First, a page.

Monday Morning Quarterback Part II

By BOP Staff

September 21, 2010

Manning face everywhere.

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Well, M. Night Shyamalan's name above the title is scary.

Kim Hollis: Devil failed to scare up a lot of business, earning $12.3 million for Universal. Do you think this is a good result for a no-name horror cast, or a disappointment for a movie with M. Night Shyamalan's name attached to it?

Josh Spiegel: I am voting for the former. I have not seen this, and couldn't care less about it. Considering that we heard, in various online forums, people laughed and/or groaned at the sight of M. Night Shyamalan's name in the trailers, this could've flopped a lot harder. That it made over $10 million is surprising. What's odd is that the reviews - which came after the film opened, as it wasn't screened for critics - aren't as terrible as I'd have thought. Either way, this movie could have done a third of this number, so Universal should thank their lucky stars.

Bruce Hall: I am left wondering what in the world M. Night Shyamalan finally has to do to finally turn his name into indisputable box office poison. Despite the snickering and sneering, it hasn't happened yet and his involvement still, in part, draws audiences to films.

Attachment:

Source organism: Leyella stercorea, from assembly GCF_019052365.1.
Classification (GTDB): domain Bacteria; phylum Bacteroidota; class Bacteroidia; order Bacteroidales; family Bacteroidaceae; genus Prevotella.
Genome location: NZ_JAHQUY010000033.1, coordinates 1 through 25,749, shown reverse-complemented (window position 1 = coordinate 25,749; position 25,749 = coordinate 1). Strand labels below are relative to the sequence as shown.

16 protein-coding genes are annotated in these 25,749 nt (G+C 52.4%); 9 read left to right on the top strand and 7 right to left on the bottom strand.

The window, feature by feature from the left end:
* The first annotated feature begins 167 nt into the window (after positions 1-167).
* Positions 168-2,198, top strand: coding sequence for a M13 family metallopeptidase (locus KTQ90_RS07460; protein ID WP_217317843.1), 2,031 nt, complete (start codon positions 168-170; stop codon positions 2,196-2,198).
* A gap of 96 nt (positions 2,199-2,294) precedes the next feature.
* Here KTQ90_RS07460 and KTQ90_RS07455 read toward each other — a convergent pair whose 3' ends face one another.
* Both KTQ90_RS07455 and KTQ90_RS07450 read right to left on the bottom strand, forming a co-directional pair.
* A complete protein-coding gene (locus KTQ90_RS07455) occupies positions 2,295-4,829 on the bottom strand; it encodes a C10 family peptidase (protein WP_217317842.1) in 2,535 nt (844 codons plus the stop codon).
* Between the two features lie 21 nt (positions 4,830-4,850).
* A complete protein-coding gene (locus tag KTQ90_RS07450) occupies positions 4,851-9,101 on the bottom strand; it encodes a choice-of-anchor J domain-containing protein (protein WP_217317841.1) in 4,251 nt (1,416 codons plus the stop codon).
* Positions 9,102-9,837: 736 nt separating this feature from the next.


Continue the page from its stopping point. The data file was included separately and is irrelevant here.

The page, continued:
That this movie did as well as it did is a plus for Universal. But I can't help but wonder - even though he did not direct this, as the producer/story creator, Shyamalan's name was prominently marketed alongside Devil. I wonder if we aren't beginning to see the end of diminishing returns for a once esteemed filmmaker.


Matthew Huntley: Bruce, I thought we reached the "diminishing returns" stage after Lady in the Water and The Happening came out, but then The Last Airbender grossed $100 million+ and now I feel like we're right back where we started. Ugh! Granted, that movie cost a lot more to produce, but still, it's a sign M. Night's name still has some meaning with moviegoers.

To answer Kim's question: yes, I do think this is a good result for Universal, not only for the reasons Josh and Bruce laid out, but also because the movie only cost $10 million to make. It's sure to find more of an audience on the home market, and with Halloween coming up, it might stick around long enough to gross three or four times its budget. Airbender's dismal reception (despite its decent box-office return), and therefore Shyamalan's name, may have turned some people away, but there's probably a healthy size audience out there still curious to know what he'll do next. That audience is enough to secure a double-digit opening, which is perfect for low-budget horror movies.

Shalimar Sahota: Given that it was made on the cheap for only $10 million, this has got to be seen as a good result. However, because of Shyamalan's attachment to the film, I haven't noticed a lot of buzz for this. Having seen it, I thought it was generally good, with a payoff that actually delivered. In this case, screening it to critics might have helped for a slightly better opening. For director John Erick Dowdle, he previously took on the horror remake Quarantine, which finished with $31 million. I imagine Devil could finish up with around the same.

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